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TARGETING DNA METHYLATION AS A NOVEL APPROACH TO RESTORE ENDOTHELIAL COLONY-FORMING CELL ANGIOGENIC DYSFUNCTION IN ISCHAEMIC DISEASE


   School of Medicine, Dentistry & Biomedical Sciences

  Prof D Grieve,  Applications accepted all year round  Self-Funded PhD Students Only

About the Project

The overall aim of this project is to investigate whether epigenetic regulation, specifically DNA methylation, plays a critical role in promoting endothelial colony-forming cell (ECFC) dysfunction, which may be targeted to promote therapeutic angiogenesis for improved management of cardiovascular disease (CVD). 

Impaired angiogenesis is critical in driving ischaemic CVD, with stresses such as hyperglycaemia and hypoxia promoting endothelial dysfunction. Whilst DNA methylation regulates endothelial homeostasis and stress-induced dysfunction, its role in determining the angiogenic response of progenitor ECFCs is not defined. This is critical given their capacity for vascular repair, reported dysfunction in CVD, and therapeutic potential. As stress-induced DNA methylation alterations are linked with angiogenesis, we hypothesise that this key epigenetic modification is central role in driving ECFC dysfunction in CVD and can be targeted to promote therapeutic angiogenesis. We aim to (1) define the specific role of DNA methylation in regulating in vitro ECFC angiogenic function through extensive methylome/transcriptome profiling; (2) investigate whether adverse DNA methylation changes can be reversed by methylome editing to restore angiogenic capacity in vitro and in vivo. Successful delivery will identify important ECFC DNA methylation changes linked with angiogenic dysfunction whilst providing proof-of-concept for in vitro and in vivo modulation, which is critical to support emerging allogeneic or endogenous therapeutic strategies for ischaemic CVD.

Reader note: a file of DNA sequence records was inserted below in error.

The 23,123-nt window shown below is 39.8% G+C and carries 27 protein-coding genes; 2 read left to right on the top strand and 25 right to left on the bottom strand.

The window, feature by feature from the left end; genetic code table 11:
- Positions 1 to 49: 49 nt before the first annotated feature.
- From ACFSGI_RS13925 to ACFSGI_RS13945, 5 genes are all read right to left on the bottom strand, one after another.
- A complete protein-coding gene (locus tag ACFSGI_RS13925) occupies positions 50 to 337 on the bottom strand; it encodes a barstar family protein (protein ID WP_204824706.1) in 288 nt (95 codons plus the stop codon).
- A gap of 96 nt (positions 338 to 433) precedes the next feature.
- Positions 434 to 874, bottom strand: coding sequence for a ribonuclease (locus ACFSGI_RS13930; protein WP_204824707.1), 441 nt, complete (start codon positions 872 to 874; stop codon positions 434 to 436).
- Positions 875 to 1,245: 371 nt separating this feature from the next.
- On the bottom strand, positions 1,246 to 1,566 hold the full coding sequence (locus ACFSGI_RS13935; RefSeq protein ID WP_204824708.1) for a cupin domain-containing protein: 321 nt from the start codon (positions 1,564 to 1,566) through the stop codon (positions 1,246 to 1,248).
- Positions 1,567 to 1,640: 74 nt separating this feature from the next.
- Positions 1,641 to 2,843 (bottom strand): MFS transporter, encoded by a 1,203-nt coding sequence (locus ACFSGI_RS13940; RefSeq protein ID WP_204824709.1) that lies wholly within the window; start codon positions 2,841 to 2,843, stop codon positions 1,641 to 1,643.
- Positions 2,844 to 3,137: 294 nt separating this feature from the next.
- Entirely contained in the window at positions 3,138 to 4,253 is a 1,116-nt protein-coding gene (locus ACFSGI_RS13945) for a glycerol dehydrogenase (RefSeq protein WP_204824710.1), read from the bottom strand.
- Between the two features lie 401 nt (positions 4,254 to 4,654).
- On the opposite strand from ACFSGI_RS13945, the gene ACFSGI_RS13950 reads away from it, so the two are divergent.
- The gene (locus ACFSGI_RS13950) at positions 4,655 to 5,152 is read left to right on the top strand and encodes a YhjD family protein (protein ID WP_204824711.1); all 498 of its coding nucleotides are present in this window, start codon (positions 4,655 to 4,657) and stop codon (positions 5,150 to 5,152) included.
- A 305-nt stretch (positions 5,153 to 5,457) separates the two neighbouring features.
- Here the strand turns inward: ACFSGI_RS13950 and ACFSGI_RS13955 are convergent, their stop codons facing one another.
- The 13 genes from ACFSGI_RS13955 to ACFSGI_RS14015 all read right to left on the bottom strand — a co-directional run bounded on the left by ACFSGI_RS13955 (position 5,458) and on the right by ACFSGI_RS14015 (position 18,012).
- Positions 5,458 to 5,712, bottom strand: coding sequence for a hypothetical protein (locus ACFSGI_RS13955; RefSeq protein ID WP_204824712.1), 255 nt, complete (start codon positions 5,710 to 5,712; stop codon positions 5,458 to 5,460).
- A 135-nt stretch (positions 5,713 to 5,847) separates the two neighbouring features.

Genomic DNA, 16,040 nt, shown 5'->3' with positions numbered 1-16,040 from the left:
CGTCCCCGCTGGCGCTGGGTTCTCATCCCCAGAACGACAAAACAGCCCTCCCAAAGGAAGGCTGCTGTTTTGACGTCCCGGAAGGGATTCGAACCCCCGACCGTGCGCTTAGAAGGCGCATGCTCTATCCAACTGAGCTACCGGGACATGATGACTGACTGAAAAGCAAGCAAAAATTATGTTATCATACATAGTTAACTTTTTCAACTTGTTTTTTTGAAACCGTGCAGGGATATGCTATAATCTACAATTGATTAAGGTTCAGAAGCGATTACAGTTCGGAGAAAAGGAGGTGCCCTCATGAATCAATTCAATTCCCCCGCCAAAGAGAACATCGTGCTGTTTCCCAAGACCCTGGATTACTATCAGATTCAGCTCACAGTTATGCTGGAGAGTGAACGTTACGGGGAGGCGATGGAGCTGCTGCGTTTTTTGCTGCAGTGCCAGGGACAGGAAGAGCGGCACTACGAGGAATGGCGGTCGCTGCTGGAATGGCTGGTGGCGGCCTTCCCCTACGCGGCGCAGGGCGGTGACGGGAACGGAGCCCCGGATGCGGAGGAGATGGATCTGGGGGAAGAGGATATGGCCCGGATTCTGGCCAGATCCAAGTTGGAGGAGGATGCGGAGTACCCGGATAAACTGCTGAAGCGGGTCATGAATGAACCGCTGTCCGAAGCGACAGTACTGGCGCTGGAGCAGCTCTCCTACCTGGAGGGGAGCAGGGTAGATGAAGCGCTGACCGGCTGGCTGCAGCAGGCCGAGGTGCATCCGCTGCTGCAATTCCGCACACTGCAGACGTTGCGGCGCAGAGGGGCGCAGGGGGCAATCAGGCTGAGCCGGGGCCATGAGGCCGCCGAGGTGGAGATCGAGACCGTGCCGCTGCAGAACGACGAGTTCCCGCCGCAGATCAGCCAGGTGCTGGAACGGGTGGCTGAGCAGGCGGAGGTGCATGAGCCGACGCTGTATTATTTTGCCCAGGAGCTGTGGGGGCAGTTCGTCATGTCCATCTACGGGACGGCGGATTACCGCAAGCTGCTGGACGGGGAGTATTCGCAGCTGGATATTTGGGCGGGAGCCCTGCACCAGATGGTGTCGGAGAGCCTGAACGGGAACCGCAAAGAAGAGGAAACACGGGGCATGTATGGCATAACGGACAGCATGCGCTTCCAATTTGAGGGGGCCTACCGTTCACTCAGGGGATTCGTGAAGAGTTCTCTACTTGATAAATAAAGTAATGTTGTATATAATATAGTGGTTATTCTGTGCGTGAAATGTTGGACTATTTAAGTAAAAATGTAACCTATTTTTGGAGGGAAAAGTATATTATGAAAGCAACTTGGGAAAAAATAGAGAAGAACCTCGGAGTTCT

Start Date: October 2022


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